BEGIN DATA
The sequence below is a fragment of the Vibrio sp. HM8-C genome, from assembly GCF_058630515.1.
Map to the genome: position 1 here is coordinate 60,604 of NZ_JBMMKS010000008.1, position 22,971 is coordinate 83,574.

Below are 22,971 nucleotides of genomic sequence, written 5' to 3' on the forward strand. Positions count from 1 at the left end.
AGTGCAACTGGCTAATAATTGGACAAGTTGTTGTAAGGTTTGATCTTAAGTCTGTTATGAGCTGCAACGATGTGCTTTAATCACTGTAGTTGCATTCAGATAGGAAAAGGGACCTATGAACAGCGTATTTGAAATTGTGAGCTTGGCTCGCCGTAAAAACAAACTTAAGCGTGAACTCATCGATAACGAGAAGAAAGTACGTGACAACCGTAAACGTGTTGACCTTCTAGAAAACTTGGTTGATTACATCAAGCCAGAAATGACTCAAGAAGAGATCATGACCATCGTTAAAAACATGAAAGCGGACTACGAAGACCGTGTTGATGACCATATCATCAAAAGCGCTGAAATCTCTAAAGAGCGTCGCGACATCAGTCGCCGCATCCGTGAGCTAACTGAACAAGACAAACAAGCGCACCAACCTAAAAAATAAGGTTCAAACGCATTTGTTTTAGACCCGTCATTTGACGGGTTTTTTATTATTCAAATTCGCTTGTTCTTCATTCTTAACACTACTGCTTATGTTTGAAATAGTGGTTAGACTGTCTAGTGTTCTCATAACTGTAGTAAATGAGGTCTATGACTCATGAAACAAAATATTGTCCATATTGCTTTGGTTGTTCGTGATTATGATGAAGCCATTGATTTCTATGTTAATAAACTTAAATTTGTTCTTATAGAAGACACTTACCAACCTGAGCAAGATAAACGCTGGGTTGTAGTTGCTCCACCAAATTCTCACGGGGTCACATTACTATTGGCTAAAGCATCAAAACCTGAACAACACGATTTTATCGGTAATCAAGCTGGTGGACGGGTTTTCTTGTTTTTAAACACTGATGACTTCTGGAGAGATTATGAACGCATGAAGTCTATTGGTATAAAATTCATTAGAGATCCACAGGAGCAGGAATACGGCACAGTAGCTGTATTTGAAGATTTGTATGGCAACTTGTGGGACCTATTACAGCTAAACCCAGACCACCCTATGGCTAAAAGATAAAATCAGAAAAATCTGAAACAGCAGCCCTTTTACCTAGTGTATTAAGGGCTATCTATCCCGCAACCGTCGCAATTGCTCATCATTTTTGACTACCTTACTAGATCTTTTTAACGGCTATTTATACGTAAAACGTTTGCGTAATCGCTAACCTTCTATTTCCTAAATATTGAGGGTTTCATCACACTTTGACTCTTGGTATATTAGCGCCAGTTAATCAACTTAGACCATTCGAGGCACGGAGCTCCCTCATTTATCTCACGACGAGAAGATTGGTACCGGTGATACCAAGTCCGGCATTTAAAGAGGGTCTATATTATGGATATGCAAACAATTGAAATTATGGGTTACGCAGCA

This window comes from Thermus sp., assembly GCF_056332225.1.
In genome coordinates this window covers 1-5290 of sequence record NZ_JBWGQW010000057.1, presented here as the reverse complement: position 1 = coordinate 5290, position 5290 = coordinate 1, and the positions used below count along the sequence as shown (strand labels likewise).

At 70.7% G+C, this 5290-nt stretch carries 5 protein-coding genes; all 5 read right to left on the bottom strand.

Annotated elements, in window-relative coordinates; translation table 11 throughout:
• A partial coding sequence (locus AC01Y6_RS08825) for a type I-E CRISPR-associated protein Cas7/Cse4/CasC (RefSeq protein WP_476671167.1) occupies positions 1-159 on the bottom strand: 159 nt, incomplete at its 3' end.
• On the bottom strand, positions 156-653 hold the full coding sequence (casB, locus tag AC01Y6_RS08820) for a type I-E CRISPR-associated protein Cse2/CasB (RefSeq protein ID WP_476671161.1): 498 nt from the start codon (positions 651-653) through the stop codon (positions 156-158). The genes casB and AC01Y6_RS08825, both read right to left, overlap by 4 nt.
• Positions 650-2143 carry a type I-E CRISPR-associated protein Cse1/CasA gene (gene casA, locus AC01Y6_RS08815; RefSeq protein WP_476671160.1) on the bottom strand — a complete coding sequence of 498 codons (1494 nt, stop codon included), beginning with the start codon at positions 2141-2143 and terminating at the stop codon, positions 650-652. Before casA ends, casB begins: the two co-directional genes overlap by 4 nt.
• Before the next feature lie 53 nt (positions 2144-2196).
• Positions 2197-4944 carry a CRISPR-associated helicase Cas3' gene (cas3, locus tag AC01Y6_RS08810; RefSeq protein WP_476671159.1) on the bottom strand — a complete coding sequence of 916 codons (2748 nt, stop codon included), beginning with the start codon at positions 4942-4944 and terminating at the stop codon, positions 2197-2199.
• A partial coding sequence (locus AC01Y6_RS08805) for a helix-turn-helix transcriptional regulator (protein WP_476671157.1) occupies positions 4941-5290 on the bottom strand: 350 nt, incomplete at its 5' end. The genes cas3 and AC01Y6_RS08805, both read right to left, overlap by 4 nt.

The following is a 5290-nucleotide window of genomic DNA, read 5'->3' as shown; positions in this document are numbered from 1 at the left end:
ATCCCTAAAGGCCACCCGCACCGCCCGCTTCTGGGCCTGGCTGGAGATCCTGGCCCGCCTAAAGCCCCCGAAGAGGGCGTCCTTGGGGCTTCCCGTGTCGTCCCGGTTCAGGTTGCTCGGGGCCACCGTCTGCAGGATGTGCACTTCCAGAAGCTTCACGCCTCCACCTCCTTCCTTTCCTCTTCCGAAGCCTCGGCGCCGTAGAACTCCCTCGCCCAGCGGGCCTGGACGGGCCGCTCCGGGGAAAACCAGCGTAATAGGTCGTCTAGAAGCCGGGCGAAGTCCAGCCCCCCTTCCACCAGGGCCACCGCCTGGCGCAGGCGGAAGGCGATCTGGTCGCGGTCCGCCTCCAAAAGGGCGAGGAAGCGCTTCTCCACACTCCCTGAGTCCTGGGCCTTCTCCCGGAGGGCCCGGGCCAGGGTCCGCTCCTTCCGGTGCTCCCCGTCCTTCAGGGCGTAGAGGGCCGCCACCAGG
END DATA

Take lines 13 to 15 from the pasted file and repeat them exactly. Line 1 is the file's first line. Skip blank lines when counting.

• Positions 2197-4944 carry a CRISPR-associated helicase Cas3' gene (cas3, locus tag AC01Y6_RS08810; RefSeq protein WP_476671159.1) on the bottom strand — a complete coding sequence of 916 codons (2748 nt, stop codon included), beginning with the start codon at positions 4942-4944 and terminating at the stop codon, positions 2197-2199.
• A partial coding sequence (locus AC01Y6_RS08805) for a helix-turn-helix transcriptional regulator (protein WP_476671157.1) occupies positions 4941-5290 on the bottom strand: 350 nt, incomplete at its 5' end. The genes cas3 and AC01Y6_RS08805, both read right to left, overlap by 4 nt.

The following is a 5290-nucleotide window of genomic DNA, read 5'->3' as shown; positions in this document are numbered from 1 at the left end: